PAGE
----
Here are the measured resistance values for each button press on the remote control.
The remote control for the Alesis ADAT HD24 recorder uses combinations of 1/8 watt ±5% resistors to alter an input voltage.
I don’t have access to the recorder unit. Based on what I see inside the remote control I’m assuming it determines which button is pressed by measuring the voltage that is returned. Each button would lower the voltage by a different amount, thus making the measured value for each button press unique and identifiable.
The supply voltage that the recorder sends to the remote is unknown to me, but is likely one of the modern standard rail voltages — 3.3V, 5V, or 12V.
To obtain the following values I connected a digital multimeter across the tip and sleeve of the 1/4″ cable attached to the remote. All measurements are in Ohms.
Interestingly, the switch labels on the PCB differ slightly from the button labels on the case.
Also, I know this technically isn’t a pin out.
||Measured Value (Ω)
||(value read with no buttons pressed)
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The story behind recording “Go Tell It On The Mountain.”
In case you missed all the promotional efforts on Facebook and Twitter, in 2011 I released my version of “Go Tell It On The Mountain” as a free download. Try one of the following links to get the song now.
Many thanks go to Lynn Graber of The Recording House for offering to record this Christmas song for free as part of his Christmas 2011 compilation. Six other artists recorded songs with Lynn. I’ve embedded their tracks below for you to enjoy.
As for my recording, I had a lot of fun working with Lynn at his swanky studio. We experimented with new microphone placement and techniques while recording the upright piano. I also was able to track harmonica using an Alesis iO Dock with an iPad and the Ground Up Audio Amps & Cabs iOS app.
“Go Tell It On The Mountain” by Scott Troyer
“O Come, O Come Emmanuel” by Autumn Ashley
“Some Children See Him” by Nathan Metz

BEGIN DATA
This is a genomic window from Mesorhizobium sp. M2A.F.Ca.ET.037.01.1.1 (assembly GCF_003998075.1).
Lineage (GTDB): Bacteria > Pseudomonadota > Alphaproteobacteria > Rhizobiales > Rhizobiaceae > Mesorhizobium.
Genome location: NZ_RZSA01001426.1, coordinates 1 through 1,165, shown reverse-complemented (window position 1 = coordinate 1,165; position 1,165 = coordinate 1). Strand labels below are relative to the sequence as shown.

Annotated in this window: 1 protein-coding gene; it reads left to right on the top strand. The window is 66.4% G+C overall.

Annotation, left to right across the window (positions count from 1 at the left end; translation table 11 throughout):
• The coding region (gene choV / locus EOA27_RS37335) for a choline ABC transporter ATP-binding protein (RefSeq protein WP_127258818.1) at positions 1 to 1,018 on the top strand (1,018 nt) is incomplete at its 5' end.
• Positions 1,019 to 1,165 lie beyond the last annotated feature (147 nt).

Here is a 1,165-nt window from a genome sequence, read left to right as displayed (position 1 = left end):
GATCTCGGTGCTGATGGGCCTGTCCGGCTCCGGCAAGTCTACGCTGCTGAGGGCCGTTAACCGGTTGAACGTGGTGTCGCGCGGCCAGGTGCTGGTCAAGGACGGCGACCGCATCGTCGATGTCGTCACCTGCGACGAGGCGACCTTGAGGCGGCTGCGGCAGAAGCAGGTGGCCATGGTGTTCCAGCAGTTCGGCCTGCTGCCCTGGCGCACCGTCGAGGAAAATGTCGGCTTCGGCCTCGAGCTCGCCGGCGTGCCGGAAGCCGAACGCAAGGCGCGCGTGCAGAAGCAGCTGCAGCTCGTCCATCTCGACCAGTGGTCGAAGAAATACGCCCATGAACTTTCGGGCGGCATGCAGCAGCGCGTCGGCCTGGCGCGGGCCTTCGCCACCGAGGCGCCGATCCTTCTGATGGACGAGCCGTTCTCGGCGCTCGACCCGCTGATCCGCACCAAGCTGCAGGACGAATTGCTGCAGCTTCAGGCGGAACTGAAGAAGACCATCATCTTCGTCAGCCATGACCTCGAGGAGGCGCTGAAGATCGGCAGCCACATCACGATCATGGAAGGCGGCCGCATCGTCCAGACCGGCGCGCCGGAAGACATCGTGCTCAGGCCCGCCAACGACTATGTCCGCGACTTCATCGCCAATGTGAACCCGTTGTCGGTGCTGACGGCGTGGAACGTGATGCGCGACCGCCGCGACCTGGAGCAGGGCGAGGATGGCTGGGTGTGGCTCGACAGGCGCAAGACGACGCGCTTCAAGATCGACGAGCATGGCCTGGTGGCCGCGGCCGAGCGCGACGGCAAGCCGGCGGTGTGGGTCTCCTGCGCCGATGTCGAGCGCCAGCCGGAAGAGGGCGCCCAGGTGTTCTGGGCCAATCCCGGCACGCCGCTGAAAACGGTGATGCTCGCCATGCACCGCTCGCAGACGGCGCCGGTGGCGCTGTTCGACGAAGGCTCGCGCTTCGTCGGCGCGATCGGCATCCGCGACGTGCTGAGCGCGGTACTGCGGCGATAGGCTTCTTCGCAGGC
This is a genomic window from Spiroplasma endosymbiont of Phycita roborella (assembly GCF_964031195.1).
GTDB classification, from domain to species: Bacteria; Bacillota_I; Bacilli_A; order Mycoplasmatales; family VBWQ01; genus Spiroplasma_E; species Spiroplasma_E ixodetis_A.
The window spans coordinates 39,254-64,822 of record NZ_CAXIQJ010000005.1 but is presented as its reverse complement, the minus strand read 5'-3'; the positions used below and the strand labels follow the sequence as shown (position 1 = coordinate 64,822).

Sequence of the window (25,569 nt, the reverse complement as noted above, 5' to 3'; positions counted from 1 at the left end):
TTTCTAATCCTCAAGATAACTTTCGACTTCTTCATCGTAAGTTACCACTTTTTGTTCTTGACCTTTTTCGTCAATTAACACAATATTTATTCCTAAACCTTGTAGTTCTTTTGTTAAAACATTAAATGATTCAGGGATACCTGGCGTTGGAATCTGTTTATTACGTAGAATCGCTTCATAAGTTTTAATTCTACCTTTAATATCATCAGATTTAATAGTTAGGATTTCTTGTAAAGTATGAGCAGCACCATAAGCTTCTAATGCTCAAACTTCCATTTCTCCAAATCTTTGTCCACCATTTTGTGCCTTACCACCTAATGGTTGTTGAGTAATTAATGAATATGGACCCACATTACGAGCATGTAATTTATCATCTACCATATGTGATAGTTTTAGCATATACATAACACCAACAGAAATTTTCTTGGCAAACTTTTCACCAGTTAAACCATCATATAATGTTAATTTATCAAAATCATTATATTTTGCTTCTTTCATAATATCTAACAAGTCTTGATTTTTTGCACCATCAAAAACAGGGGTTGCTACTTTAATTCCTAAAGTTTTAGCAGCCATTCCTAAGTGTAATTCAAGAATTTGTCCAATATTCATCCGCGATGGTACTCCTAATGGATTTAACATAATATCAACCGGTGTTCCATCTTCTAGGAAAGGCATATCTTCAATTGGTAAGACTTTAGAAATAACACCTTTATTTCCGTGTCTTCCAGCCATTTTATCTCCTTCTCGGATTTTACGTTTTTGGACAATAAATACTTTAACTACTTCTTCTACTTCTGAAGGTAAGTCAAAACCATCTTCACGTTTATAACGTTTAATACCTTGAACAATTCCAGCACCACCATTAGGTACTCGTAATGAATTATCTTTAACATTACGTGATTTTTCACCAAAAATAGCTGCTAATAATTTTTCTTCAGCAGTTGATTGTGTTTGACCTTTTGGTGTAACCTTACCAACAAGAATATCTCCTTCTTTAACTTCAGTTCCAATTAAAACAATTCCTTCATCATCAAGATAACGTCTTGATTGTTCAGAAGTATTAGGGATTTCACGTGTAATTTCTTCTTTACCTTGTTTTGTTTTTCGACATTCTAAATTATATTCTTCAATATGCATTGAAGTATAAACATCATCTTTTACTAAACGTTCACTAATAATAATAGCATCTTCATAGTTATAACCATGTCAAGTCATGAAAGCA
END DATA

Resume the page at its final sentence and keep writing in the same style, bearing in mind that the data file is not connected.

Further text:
“Emmanuel” by Larisa Grisham
“What Child Is This?” by Vanessa Ann Grisham
“Oh Holy Night” by Escaping Yesterday
“Free (A Christmas Song)” by Troy Erbe
In 1907, John W. Work, Jr. published a collection called Folk Song of the American Negro, which contained the first publication of “Go Tell It On The Mountain.” For those listening closely to my version of the song, some of the lyrics have been modified from the original. I altered a few of the words and added a couple lines. Some may want to stone me for changing a classic, but I believe the changes to be improvements that are faithful to our best understanding of the gospel. Review the lyrics on the discography page to see if you can find the changes I made. Let me know what you think via the comments section below.
Go Tell It
This song may seem old-fashioned or out-of-date, but here’s the thing: there are places in the world where people have never heard that “Jesus Christ is born.” They may know the name Jesus Christ (possibly as it is used as a profanity in movies or TV), or they may have limited information (or even disinformation) about this Messiah guy. In spite of the nearly omnipresent accessibility of the internet and prevalence of computers, smart phones, and iDevices, there are still many people uninformed about the central character of the Christian faith. Often, governments prevent their people from receiving information about Christianity or persecute their citizens for spreading the information.
One of the most notorious of these regions of the world is North Korea. With the recent passing of dictator Kim Jong-Il, the North Korean government is likely to change its policies in regards to religious practice. Please read this article from Vernon Brewer, president of WorldHelp, to find out how you can “go tell it on the mountain.” Then donate via this link.
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I met my maker. I made him cry.
And on my shoulder he asked me why
His people won’t fly through the storm.
I said: ‘Listen up man they don’t even know you’re born.’
– Oasis, “D’You Know What I Mean?,” Be Here Now